“About 72 hours of mental frustration and grief and emotional turns for myself and wife,” Candle said of the process that led to him becoming head coach. After getting passed over as the interim coach, Candle was off to Ames to be the offensive coordinator for the Cyclones and was even there for 24 hours sitting in meetings donning the Cyclones school logo before he got the call from Toledo athletic director Mike O’Brien to come back and talk about the position. O'Brien and Candle didn't need to talk long and later that early December day Candle was named head coach.

“That was a crazy three weeks,” Candle said.

“You go from being an assistant coach, you have a great season, head coach takes another opportunity and there is a lot of question marks in every office in this building when that happens. But when this opportunity presented itself to be the head coach at a university I have so much respect for and certainly a chance to lead your own program at a place that has such strong tradition and history, and a team I believe has the pieces to do what we set out to do and win championships, was something I couldn’t pass up.”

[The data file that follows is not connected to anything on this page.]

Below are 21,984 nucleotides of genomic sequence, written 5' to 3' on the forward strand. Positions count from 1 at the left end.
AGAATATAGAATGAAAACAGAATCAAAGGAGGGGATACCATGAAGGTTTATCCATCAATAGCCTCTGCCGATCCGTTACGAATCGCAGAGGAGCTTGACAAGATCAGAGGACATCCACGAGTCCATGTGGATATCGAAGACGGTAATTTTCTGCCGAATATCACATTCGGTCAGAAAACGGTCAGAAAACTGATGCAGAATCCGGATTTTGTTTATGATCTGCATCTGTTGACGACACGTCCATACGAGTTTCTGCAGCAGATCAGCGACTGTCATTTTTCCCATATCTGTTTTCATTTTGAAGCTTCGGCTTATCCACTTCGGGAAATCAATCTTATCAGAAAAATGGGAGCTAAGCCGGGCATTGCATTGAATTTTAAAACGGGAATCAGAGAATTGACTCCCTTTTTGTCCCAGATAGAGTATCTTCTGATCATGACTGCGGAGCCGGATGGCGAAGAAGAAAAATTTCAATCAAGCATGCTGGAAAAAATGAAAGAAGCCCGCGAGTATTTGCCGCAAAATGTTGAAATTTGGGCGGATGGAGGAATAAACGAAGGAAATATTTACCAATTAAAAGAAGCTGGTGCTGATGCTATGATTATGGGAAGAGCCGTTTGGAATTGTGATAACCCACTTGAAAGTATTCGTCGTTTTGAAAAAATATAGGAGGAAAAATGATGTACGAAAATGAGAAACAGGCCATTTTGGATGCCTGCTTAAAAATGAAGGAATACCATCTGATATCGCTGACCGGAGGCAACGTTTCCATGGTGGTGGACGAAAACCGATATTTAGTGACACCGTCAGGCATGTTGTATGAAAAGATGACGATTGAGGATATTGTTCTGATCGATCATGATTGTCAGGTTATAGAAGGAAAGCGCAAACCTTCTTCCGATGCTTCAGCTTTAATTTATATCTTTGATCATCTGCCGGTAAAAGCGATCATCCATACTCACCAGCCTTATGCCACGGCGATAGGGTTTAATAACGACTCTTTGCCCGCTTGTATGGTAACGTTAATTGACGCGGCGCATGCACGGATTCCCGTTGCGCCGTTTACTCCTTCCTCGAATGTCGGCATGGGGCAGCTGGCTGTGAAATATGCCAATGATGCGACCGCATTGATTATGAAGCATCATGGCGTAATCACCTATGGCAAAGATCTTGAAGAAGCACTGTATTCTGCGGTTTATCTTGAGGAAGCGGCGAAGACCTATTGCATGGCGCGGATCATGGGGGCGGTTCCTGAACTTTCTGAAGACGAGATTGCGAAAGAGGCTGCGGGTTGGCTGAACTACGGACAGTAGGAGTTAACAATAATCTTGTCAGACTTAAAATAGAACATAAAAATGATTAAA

Waiting for the newly-hired Candle was a Temple team and their hot young coach in Matt Rhule that was 10-3 and ranked No. 24 in the country. During a rain-soaked day unforgettable day, Candle called plays from the press box as he was accustomed to, and the Rockets came together in less than three weeks to knock off the Owls 32-17.

The game ball sits proudly behind Candle’s desk in his office.

“We had to reset and a lot of young coaches had to step up and help through the transition of things and some of our grad-assistants did an awesome job of managing position rooms and some of the coaches that stayed around I certainly owe them a lot for doing that,” Candle said.

When asked what he learned in his first full season as head coach, Candle said “where do I begin?”

Trust his gut for one.

His mentor in legendary Mount Union coach Larry Kehres, who Candle was part of two National Championships as the team’s leading receiver and then two more working as an assistant coach, laughed when Candle talked about passing on the play-calling to one of his assistants.